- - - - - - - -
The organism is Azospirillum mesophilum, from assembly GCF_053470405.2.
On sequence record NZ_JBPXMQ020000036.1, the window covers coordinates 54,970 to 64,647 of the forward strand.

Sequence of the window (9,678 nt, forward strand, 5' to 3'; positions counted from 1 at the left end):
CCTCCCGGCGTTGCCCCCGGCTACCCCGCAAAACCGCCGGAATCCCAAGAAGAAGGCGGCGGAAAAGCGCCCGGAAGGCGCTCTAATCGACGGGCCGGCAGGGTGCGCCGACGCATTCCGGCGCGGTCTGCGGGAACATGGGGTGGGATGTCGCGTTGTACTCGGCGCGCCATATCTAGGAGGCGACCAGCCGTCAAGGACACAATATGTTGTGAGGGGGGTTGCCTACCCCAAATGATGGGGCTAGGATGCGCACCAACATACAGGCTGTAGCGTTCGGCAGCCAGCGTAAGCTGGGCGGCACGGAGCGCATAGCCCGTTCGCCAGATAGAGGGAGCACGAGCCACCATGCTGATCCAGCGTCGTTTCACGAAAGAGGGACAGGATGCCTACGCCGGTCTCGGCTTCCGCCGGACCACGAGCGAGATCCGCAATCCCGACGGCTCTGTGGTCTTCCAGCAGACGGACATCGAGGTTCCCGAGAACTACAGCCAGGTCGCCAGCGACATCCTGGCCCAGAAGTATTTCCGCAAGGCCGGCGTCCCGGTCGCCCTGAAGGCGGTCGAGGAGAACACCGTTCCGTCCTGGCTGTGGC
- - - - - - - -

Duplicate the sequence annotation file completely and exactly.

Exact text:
The organism is Azospirillum mesophilum, from assembly GCF_053470405.2.
On sequence record NZ_JBPXMQ020000036.1, the window covers coordinates 54,970 to 64,647 of the forward strand.

Sequence of the window (9,678 nt, forward strand, 5' to 3'; positions counted from 1 at the left end):
CCTCCCGGCGTTGCCCCCGGCTACCCCGCAAAACCGCCGGAATCCCAAGAAGAAGGCGGCGGAAAAGCGCCCGGAAGGCGCTCTAATCGACGGGCCGGCAGGGTGCGCCGACGCATTCCGGCGCGGTCTGCGGGAACATGGGGTGGGATGTCGCGTTGTACTCGGCGCGCCATATCTAGGAGGCGACCAGCCGTCAAGGACACAATATGTTGTGAGGGGGGTTGCCTACCCCAAATGATGGGGCTAGGATGCGCACCAACATACAGGCTGTAGCGTTCGGCAGCCAGCGTAAGCTGGGCGGCACGGAGCGCATAGCCCGTTCGCCAGATAGAGGGAGCACGAGCCACCATGCTGATCCAGCGTCGTTTCACGAAAGAGGGACAGGATGCCTACGCCGGTCTCGGCTTCCGCCGGACCACGAGCGAGATCCGCAATCCCGACGGCTCTGTGGTCTTCCAGCAGACGGACATCGAGGTTCCCGAGAACTACAGCCAGGTCGCCAGCGACATCCTGGCCCAGAAGTATTTCCGCAAGGCCGGCGTCCCGGTCGCCCTGAAGGCGGTCGAGGAGAACACCGTTCCGTCCTGGCTGTGGC